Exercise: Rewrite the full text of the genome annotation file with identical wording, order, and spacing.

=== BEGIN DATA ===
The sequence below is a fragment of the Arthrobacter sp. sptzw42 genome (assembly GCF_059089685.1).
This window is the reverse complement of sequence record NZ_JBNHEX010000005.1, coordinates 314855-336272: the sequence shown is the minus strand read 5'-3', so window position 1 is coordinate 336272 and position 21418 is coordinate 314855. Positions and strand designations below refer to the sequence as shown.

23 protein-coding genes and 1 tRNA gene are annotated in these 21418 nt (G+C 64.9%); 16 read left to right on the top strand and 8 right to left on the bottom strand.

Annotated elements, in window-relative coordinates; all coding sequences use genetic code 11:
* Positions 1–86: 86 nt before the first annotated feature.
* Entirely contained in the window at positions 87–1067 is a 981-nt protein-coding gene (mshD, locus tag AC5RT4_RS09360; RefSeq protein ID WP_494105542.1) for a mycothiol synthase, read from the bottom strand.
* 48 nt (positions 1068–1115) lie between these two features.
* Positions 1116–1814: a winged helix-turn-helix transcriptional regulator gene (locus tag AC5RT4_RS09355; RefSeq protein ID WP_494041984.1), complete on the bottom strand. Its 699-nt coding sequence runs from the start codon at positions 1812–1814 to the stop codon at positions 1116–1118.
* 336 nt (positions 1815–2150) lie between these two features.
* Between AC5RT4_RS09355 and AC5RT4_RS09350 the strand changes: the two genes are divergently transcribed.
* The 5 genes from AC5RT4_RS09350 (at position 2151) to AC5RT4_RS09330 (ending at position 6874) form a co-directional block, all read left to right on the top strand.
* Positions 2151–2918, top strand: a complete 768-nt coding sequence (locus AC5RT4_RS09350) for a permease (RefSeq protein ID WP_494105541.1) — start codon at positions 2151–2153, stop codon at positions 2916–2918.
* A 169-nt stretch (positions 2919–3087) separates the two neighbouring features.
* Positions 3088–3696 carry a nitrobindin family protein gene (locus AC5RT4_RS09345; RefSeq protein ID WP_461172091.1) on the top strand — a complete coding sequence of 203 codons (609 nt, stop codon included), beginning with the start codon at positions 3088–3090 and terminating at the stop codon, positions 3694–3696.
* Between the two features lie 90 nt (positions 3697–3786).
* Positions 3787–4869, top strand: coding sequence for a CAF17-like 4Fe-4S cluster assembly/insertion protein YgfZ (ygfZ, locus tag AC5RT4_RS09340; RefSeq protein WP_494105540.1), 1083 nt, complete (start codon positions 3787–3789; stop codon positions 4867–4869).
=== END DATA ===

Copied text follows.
The sequence below is a fragment of the Arthrobacter sp. sptzw42 genome (assembly GCF_059089685.1).
This window is the reverse complement of sequence record NZ_JBNHEX010000005.1, coordinates 314855-336272: the sequence shown is the minus strand read 5'-3', so window position 1 is coordinate 336272 and position 21418 is coordinate 314855. Positions and strand designations below refer to the sequence as shown.

23 protein-coding genes and 1 tRNA gene are annotated in these 21418 nt (G+C 64.9%); 16 read left to right on the top strand and 8 right to left on the bottom strand.

Annotated elements, in window-relative coordinates; all coding sequences use genetic code 11:
* Positions 1–86: 86 nt before the first annotated feature.
* Entirely contained in the window at positions 87–1067 is a 981-nt protein-coding gene (mshD, locus tag AC5RT4_RS09360; RefSeq protein ID WP_494105542.1) for a mycothiol synthase, read from the bottom strand.
* 48 nt (positions 1068–1115) lie between these two features.
* Positions 1116–1814: a winged helix-turn-helix transcriptional regulator gene (locus tag AC5RT4_RS09355; RefSeq protein ID WP_494041984.1), complete on the bottom strand. Its 699-nt coding sequence runs from the start codon at positions 1812–1814 to the stop codon at positions 1116–1118.
* 336 nt (positions 1815–2150) lie between these two features.
* Between AC5RT4_RS09355 and AC5RT4_RS09350 the strand changes: the two genes are divergently transcribed.
* The 5 genes from AC5RT4_RS09350 (at position 2151) to AC5RT4_RS09330 (ending at position 6874) form a co-directional block, all read left to right on the top strand.
* Positions 2151–2918, top strand: a complete 768-nt coding sequence (locus AC5RT4_RS09350) for a permease (RefSeq protein ID WP_494105541.1) — start codon at positions 2151–2153, stop codon at positions 2916–2918.
* A 169-nt stretch (positions 2919–3087) separates the two neighbouring features.
* Positions 3088–3696 carry a nitrobindin family protein gene (locus AC5RT4_RS09345; RefSeq protein ID WP_461172091.1) on the top strand — a complete coding sequence of 203 codons (609 nt, stop codon included), beginning with the start codon at positions 3088–3090 and terminating at the stop codon, positions 3694–3696.
* Between the two features lie 90 nt (positions 3697–3786).
* Positions 3787–4869, top strand: coding sequence for a CAF17-like 4Fe-4S cluster assembly/insertion protein YgfZ (ygfZ, locus tag AC5RT4_RS09340; RefSeq protein WP_494105540.1), 1083 nt, complete (start codon positions 3787–3789; stop codon positions 4867–4869).